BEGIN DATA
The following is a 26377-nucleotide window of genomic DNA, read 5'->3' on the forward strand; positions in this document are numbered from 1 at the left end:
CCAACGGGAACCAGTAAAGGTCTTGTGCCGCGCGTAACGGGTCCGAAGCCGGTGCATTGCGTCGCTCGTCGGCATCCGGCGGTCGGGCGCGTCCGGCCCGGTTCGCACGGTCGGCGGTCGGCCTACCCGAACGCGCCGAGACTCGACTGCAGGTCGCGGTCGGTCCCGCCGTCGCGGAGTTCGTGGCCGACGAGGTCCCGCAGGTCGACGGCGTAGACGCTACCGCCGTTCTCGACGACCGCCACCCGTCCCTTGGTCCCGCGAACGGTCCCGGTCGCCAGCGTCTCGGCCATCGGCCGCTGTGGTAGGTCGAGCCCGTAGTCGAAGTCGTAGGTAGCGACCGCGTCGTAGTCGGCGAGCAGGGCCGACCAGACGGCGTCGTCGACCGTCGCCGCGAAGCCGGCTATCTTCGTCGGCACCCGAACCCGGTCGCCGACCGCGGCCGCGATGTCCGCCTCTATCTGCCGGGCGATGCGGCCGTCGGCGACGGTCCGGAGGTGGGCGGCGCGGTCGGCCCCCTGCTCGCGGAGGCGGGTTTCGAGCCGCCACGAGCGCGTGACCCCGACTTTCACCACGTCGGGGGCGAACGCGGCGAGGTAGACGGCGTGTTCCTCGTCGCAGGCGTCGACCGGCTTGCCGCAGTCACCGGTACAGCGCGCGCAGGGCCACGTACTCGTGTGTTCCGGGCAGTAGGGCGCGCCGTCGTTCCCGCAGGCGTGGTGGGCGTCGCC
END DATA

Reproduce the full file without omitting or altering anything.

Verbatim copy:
The following is a 26377-nucleotide window of genomic DNA, read 5'->3' on the forward strand; positions in this document are numbered from 1 at the left end:
CCAACGGGAACCAGTAAAGGTCTTGTGCCGCGCGTAACGGGTCCGAAGCCGGTGCATTGCGTCGCTCGTCGGCATCCGGCGGTCGGGCGCGTCCGGCCCGGTTCGCACGGTCGGCGGTCGGCCTACCCGAACGCGCCGAGACTCGACTGCAGGTCGCGGTCGGTCCCGCCGTCGCGGAGTTCGTGGCCGACGAGGTCCCGCAGGTCGACGGCGTAGACGCTACCGCCGTTCTCGACGACCGCCACCCGTCCCTTGGTCCCGCGAACGGTCCCGGTCGCCAGCGTCTCGGCCATCGGCCGCTGTGGTAGGTCGAGCCCGTAGTCGAAGTCGTAGGTAGCGACCGCGTCGTAGTCGGCGAGCAGGGCCGACCAGACGGCGTCGTCGACCGTCGCCGCGAAGCCGGCTATCTTCGTCGGCACCCGAACCCGGTCGCCGACCGCGGCCGCGATGTCCGCCTCTATCTGCCGGGCGATGCGGCCGTCGGCGACGGTCCGGAGGTGGGCGGCGCGGTCGGCCCCCTGCTCGCGGAGGCGGGTTTCGAGCCGCCACGAGCGCGTGACCCCGACTTTCACCACGTCGGGGGCGAACGCGGCGAGGTAGACGGCGTGTTCCTCGTCGCAGGCGTCGACCGGCTTGCCGCAGTCACCGGTACAGCGCGCGCAGGGCCACGTACTCGTGTGTTCCGGGCAGTAGGGCGCGCCGTCGTTCCCGCAGGCGTGGTGGGCGTCGCC